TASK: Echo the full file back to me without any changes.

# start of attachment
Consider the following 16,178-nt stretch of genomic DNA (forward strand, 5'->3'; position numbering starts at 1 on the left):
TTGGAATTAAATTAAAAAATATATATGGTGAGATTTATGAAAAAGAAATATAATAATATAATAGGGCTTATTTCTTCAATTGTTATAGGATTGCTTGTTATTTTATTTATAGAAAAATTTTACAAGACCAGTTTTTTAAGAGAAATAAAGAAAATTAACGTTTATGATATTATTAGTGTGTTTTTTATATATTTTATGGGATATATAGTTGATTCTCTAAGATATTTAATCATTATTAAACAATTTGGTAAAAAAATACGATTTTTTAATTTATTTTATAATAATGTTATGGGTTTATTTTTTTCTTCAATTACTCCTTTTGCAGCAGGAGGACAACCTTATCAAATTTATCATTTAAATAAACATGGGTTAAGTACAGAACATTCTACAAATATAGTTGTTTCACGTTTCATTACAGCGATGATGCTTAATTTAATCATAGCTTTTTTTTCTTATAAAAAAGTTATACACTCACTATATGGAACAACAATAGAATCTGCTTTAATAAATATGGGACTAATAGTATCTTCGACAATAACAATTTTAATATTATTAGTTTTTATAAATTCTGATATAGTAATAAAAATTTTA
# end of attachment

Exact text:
Consider the following 16,178-nt stretch of genomic DNA (forward strand, 5'->3'; position numbering starts at 1 on the left):
TTGGAATTAAATTAAAAAATATATATGGTGAGATTTATGAAAAAGAAATATAATAATATAATAGGGCTTATTTCTTCAATTGTTATAGGATTGCTTGTTATTTTATTTATAGAAAAATTTTACAAGACCAGTTTTTTAAGAGAAATAAAGAAAATTAACGTTTATGATATTATTAGTGTGTTTTTTATATATTTTATGGGATATATAGTTGATTCTCTAAGATATTTAATCATTATTAAACAATTTGGTAAAAAAATACGATTTTTTAATTTATTTTATAATAATGTTATGGGTTTATTTTTTTCTTCAATTACTCCTTTTGCAGCAGGAGGACAACCTTATCAAATTTATCATTTAAATAAACATGGGTTAAGTACAGAACATTCTACAAATATAGTTGTTTCACGTTTCATTACAGCGATGATGCTTAATTTAATCATAGCTTTTTTTTCTTATAAAAAAGTTATACACTCACTATATGGAACAACAATAGAATCTGCTTTAATAAATATGGGACTAATAGTATCTTCGACAATAACAATTTTAATATTATTAGTTTTTATAAATTCTGATATAGTAATAAAAATTTTA